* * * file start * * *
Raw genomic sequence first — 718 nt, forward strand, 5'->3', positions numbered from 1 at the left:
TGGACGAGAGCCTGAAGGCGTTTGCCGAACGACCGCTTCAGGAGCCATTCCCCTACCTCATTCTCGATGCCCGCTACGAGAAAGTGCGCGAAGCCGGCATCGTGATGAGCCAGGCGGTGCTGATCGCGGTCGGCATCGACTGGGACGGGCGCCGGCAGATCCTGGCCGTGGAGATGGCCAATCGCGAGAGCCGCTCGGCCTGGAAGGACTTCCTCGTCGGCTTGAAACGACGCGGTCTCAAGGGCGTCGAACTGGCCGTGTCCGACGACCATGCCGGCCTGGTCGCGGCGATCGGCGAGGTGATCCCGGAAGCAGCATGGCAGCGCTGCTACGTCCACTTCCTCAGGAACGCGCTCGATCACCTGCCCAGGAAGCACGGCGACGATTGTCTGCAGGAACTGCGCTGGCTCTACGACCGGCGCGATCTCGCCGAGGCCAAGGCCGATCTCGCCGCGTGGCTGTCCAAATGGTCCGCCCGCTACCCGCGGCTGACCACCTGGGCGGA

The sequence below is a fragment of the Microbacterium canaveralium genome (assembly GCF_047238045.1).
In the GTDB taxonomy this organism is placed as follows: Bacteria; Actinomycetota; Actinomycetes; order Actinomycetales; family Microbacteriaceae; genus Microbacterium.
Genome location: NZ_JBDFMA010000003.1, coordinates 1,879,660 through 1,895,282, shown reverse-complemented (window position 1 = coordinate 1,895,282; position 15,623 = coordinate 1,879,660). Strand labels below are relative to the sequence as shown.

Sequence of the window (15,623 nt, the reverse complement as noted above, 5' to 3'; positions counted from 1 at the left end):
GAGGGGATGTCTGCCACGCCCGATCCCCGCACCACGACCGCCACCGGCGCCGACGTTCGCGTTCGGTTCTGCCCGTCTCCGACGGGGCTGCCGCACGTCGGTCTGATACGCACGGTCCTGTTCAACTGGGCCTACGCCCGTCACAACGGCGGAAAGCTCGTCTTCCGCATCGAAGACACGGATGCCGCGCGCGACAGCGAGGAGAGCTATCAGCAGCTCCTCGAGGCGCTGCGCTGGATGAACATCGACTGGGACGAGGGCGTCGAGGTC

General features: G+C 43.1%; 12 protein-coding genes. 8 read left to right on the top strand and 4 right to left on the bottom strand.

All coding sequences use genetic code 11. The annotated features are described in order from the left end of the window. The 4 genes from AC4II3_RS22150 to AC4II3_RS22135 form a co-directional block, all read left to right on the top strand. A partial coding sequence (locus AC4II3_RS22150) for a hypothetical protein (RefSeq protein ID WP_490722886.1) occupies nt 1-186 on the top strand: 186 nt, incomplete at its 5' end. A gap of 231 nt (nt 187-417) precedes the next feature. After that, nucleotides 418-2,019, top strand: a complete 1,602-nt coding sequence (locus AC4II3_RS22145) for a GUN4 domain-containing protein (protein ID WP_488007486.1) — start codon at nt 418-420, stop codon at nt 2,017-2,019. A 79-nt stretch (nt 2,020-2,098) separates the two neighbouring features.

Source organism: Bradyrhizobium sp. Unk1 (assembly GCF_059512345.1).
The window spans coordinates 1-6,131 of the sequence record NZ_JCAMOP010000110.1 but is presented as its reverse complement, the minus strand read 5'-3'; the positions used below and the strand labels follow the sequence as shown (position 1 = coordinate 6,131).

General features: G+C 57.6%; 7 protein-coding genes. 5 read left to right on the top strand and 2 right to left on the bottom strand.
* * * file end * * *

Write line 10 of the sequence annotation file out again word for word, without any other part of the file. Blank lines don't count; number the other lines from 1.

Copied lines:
Source organism: Bradyrhizobium sp. Unk1 (assembly GCF_059512345.1).